[cryptome] Re: Your web browser is not your friend

  • From: John Young <jya@xxxxxxxxxxxx>
  • To: cryptome@xxxxxxxxxxxxx
  • Date: Thu, 21 May 2015 07:20:35 -0400

Rule of thumb for browsers, updates, communications security
and national security (or salvation), whether free or paid, especially
free and open:

Benefits the protector and robs the protected.

Operating systems are the worst, except for the systems which
host the operated's systems.

We compare versions collected since 1994 for bloat, crashes,
warnings to upgrade, required extensions, pop-up alarms,
directives to disarm protections and close all programs for
installation, diminishing times for next iteration and increasing
blasts of urgency and assurances from providers, programs,
free!!! services, email, browsers, encryption, anonymizers,
privacy policies, counterterrrorists, counterspies, spies,
ideologues, pols, preachers, insurgents, patriots, MDs,
sharks, architects-engineers, teachers, FOI industry,
anti-war industry, peace and war industries, experts of
endless profusions for and against proliferation of
diseases and ungents, defenders and attackers of
bountifully growing and dying rights and losses -- human,
animal, geologic, climate, soul.

Results of this DIY comparison: pretty much what we have
been taught it has always been and will always be, so
suck it up, get used to it, move along, feed the tip jar

This vital report is provided free on this freedom
loving mail list among hundreds of cohorts which are
thoroughly sucking 100,000s of subscribers vital data
for the operators' and underwriters' benefit. And who
are these suckers? God knows its DIY lurkers archiving
these innumerable lists, aided and abetted by Archive.org
and manifold searchers, browsers and OSes on self-
reproducing personal devices, us friends.

At 05:26 AM 5/21/2015, you wrote:

Tx for that info about browser. I checked my Firefox and was surprised to see that it allowed 3rd party cookies. I have stopped that. I have also changed over to ublock.
-----Original Message-----
From: cryptome-bounce@xxxxxxxxxxxxx [mailto:cryptome-bounce@xxxxxxxxxxxxx] On Behalf Of In Harms Way
Sent: 20 May 2015 10:24
To: cryptome@xxxxxxxxxxxxx
Subject: [cryptome] Your web browser is not your friend

Essential browser extensions

Your web browser is not your friend: it allows your behavior to be tracked as you browse the web, often leaks personal information, and is a festering sore of endless security problems.

This is not by accident, but by design. Despite their marketing, the browser companies care more about making advertisers happy than your privacy or security.

For example, there was a huge debate in the 1990s [1] about the privacy implications of third-party cookies, which is why the official cookie technical specification required [2] that these type of "surveillance"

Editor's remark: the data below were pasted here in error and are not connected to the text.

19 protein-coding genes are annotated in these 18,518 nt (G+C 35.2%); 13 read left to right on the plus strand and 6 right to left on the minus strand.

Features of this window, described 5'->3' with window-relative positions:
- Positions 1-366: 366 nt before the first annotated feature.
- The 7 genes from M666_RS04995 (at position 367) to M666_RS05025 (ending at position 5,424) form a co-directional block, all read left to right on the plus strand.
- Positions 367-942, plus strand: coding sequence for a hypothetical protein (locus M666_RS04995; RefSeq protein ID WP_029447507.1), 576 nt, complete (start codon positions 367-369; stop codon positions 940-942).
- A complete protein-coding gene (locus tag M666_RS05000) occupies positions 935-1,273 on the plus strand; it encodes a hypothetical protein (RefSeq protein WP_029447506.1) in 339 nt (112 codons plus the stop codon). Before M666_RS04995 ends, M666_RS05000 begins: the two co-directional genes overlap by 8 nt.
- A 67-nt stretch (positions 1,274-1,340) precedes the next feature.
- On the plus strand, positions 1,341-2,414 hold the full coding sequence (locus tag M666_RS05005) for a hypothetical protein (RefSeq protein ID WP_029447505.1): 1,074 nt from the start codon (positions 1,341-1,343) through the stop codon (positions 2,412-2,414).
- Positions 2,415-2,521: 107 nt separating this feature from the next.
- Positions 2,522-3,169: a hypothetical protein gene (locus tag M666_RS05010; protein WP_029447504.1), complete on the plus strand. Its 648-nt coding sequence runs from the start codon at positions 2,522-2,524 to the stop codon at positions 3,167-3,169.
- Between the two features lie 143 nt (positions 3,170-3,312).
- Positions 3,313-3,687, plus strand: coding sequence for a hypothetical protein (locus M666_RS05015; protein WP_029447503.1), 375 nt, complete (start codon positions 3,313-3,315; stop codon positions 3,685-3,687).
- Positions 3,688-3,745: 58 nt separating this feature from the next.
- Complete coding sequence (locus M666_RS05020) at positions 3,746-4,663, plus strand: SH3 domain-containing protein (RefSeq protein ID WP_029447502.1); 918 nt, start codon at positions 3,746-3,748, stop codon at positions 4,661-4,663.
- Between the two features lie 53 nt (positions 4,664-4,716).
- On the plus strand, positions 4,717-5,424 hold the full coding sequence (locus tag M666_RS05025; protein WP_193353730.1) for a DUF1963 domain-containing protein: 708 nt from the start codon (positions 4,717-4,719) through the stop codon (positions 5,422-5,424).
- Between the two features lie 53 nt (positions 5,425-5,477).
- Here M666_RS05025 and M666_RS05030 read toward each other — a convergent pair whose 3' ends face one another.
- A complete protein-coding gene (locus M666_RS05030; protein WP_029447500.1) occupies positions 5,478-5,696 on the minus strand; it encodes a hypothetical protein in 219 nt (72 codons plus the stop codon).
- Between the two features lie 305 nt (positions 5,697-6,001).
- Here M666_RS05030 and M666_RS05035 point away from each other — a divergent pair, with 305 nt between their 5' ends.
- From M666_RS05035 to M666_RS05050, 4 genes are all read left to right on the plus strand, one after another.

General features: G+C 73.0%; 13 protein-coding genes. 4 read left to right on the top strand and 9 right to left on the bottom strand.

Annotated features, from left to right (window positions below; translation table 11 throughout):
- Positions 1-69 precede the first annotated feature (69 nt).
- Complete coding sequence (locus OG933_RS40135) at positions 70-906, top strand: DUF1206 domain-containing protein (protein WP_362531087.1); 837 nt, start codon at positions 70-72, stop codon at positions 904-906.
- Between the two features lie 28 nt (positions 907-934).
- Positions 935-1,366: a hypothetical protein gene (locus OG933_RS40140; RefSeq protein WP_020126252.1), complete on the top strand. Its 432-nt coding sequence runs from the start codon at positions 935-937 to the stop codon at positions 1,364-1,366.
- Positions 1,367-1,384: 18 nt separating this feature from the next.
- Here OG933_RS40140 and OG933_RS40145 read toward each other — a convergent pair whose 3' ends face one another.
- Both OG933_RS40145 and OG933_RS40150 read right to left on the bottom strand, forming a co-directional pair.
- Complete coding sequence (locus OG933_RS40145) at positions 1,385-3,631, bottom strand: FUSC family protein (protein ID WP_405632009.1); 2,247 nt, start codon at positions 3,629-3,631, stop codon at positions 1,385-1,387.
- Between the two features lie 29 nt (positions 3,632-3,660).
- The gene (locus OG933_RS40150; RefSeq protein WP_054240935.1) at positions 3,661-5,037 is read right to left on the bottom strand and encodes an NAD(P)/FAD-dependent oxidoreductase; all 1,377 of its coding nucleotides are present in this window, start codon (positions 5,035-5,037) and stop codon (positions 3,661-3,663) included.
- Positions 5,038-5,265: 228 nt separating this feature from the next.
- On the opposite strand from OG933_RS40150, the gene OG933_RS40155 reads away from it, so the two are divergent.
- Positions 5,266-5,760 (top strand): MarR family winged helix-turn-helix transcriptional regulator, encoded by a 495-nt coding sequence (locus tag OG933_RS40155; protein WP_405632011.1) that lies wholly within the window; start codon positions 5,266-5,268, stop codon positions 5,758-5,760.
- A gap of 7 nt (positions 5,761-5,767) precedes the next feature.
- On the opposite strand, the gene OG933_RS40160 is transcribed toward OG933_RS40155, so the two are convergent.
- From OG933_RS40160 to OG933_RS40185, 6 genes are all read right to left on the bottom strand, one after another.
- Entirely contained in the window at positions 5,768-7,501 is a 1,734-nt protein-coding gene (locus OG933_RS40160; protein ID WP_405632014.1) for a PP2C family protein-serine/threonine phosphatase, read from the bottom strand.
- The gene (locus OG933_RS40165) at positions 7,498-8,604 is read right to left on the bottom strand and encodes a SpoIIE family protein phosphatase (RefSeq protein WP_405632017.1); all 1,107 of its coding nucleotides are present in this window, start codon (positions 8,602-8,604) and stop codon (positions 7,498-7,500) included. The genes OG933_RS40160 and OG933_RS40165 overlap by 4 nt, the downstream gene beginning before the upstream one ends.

cookies be disabled by default. Guess what? Nearly all browsers ignored this requirement under pressure from ad companies [3]. Fast-forward to
2010: after a Mozilla engineer disabled third-party cookies by default, advertisers became rabid and "coincidentally" Mozilla executives ordered the change reversed immediately [4]. After that, the browser companies quietly issued a new cookie standard which allowed third-party cookies to be enabled by default.

The cookie debacle is just one example. If any of the browser companies gave two shits about your security or privacy, then they would kill off foreign http-referers, Flash, Java applets, and third-party cookies (among many other obvious changes). Google has a very good browser security team, but their hands are tied by policy decisions that keep advertisers happy.

So, basically, we are fucked. Despite that, you can make your web browser experience a little bit better and more secure by following Riseup's handy guide to essential web browser extensions:


[1] Shah, R. C., & Kesan, J. P. (2009). Recipes for cookies: how institutions shape communication technologies.

[2] https://tools.ietf.org/html/rfc2109

[3] Bruner, R. E. (1997, May). Advertisers win one in debate over
“cookies”: Netscape move may settle sites concern over controversial targeting tool http://adage.com/article/news/advertisers-win-debate-cookies/405/

[4] Soghoian, C. (2010). Thoughts on Mozilla and Privacy.

We have nothing to hide, but something to protect:
- and the people, whose human rights these are.

No virus found in this message.
Checked by AVG - www.avg.com
Version: 2015.0.5941 / Virus Database: 4347/9817 - Release Date: 05/19/15

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